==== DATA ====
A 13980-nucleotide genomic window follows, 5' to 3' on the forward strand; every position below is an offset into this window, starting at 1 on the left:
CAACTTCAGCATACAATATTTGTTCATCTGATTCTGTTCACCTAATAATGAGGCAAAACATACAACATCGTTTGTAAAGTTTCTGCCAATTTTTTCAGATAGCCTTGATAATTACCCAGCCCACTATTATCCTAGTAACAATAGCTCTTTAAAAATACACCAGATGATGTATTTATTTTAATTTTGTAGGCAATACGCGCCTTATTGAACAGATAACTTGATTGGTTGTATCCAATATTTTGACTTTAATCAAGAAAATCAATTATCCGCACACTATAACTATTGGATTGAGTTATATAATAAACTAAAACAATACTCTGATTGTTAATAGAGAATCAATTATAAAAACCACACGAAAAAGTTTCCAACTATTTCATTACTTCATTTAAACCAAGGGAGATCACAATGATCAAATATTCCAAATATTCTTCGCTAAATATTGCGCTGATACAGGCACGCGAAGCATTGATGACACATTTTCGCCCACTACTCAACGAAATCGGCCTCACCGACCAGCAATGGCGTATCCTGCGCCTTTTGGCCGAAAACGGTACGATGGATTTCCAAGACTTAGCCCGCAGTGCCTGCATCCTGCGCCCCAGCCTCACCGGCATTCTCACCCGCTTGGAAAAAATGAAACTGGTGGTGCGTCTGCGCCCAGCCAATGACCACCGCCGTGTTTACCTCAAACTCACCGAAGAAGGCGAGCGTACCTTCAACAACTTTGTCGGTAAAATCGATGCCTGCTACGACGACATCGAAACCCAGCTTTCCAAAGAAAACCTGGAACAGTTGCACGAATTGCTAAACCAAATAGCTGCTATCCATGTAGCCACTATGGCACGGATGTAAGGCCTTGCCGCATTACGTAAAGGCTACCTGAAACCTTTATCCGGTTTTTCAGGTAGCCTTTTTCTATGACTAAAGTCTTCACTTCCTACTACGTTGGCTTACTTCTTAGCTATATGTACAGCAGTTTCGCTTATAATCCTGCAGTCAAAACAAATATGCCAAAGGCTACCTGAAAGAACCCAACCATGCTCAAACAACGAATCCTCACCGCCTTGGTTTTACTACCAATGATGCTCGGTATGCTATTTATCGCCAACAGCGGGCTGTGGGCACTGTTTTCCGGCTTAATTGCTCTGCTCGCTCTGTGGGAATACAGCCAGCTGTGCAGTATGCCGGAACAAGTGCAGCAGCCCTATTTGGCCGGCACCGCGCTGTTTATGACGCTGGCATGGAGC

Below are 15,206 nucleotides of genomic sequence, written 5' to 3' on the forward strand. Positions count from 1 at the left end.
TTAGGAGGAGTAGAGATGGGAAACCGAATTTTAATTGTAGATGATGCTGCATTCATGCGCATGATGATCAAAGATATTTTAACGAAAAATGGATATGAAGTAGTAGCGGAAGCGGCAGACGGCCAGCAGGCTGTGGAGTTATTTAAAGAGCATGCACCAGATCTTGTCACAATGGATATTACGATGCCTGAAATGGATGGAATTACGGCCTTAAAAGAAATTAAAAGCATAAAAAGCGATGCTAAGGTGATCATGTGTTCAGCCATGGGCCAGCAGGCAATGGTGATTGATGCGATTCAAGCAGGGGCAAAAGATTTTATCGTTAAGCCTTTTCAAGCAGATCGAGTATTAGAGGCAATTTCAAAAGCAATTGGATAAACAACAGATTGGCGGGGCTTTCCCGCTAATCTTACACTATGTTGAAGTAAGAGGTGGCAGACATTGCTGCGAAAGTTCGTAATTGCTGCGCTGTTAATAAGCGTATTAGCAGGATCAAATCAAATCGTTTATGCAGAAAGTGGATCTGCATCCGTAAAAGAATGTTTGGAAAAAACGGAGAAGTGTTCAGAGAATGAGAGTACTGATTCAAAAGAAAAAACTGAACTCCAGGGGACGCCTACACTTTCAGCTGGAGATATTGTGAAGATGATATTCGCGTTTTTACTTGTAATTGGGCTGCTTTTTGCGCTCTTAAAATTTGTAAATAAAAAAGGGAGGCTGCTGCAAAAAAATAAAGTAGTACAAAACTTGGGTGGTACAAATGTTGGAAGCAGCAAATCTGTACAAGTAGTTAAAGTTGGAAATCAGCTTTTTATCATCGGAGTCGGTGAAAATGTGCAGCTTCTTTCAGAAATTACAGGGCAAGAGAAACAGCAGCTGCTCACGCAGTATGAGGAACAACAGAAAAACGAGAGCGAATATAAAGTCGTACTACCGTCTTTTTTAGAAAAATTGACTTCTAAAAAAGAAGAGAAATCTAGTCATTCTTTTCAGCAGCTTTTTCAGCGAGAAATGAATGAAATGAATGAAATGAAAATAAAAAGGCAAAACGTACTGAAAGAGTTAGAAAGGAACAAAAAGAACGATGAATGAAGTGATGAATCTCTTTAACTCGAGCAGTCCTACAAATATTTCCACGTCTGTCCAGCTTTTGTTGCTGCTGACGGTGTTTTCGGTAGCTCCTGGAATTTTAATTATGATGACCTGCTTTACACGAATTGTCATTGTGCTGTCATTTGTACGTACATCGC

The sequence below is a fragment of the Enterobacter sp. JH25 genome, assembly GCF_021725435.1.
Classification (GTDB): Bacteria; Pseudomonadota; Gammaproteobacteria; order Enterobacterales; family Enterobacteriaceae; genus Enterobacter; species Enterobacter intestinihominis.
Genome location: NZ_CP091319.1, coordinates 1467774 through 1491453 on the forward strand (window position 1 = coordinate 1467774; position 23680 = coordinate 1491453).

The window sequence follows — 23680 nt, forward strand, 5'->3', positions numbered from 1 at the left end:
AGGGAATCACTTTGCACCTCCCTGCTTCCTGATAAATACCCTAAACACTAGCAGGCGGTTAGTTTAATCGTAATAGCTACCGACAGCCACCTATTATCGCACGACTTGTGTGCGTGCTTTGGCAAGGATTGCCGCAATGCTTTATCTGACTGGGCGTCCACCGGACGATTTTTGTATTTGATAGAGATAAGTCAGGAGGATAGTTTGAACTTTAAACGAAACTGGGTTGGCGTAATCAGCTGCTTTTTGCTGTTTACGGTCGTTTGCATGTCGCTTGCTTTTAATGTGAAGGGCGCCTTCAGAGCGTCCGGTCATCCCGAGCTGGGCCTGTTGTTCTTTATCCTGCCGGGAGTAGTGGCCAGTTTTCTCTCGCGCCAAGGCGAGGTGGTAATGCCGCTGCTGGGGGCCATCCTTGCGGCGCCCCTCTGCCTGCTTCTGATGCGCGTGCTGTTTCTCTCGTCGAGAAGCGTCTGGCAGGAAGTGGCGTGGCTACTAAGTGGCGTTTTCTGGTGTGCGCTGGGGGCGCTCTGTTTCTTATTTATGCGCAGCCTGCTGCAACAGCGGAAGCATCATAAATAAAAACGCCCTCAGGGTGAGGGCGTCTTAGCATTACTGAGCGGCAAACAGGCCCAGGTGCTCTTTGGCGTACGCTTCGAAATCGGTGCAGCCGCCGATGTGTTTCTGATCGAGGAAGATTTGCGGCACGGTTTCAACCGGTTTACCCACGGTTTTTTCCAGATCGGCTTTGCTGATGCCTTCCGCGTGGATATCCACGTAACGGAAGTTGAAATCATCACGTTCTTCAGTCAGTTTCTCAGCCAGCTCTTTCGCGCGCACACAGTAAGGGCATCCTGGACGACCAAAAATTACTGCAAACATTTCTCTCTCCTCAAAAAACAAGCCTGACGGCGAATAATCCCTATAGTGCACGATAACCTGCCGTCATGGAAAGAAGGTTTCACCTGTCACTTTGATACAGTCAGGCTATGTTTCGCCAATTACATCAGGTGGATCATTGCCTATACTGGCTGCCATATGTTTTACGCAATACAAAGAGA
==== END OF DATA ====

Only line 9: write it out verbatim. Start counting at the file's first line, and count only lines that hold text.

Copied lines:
AGGGAATCACTTTGCACCTCCCTGCTTCCTGATAAATACCCTAAACACTAGCAGGCGGTTAGTTTAATCGTAATAGCTACCGACAGCCACCTATTATCGCACGACTTGTGTGCGTGCTTTGGCAAGGATTGCCGCAATGCTTTATCTGACTGGGCGTCCACCGGACGATTTTTGTATTTGATAGAGATAAGTCAGGAGGATAGTTTGAACTTTAAACGAAACTGGGTTGGCGTAATCAGCTGCTTTTTGCTGTTTACGGTCGTTTGCATGTCGCTTGCTTTTAATGTGAAGGGCGCCTTCAGAGCGTCCGGTCATCCCGAGCTGGGCCTGTTGTTCTTTATCCTGCCGGGAGTAGTGGCCAGTTTTCTCTCGCGCCAAGGCGAGGTGGTAATGCCGCTGCTGGGGGCCATCCTTGCGGCGCCCCTCTGCCTGCTTCTGATGCGCGTGCTGTTTCTCTCGTCGAGAAGCGTCTGGCAGGAAGTGGCGTGGCTACTAAGTGGCGTTTTCTGGTGTGCGCTGGGGGCGCTCTGTTTCTTATTTATGCGCAGCCTGCTGCAACAGCGGAAGCATCATAAATAAAAACGCCCTCAGGGTGAGGGCGTCTTAGCATTACTGAGCGGCAAACAGGCCCAGGTGCTCTTTGGCGTACGCTTCGAAATCGGTGCAGCCGCCGATGTGTTTCTGATCGAGGAAGATTTGCGGCACGGTTTCAACCGGTTTACCCACGGTTTTTTCCAGATCGGCTTTGCTGATGCCTTCCGCGTGGATATCCACGTAACGGAAGTTGAAATCATCACGTTCTTCAGTCAGTTTCTCAGCCAGCTCTTTCGCGCGCACACAGTAAGGGCATCCTGGACGACCAAAAATTACTGCAAACATTTCTCTCTCCTCAAAAAACAAGCCTGACGGCGAATAATCCCTATAGTGCACGATAACCTGCCGTCATGGAAAGAAGGTTTCACCTGTCACTTTGATACAGTCAGGCTATGTTTCGCCAATTACATCAGGTGGATCATTGCCTATACTGGCTGCCATATGTTTTACGCAATACAAAGAGA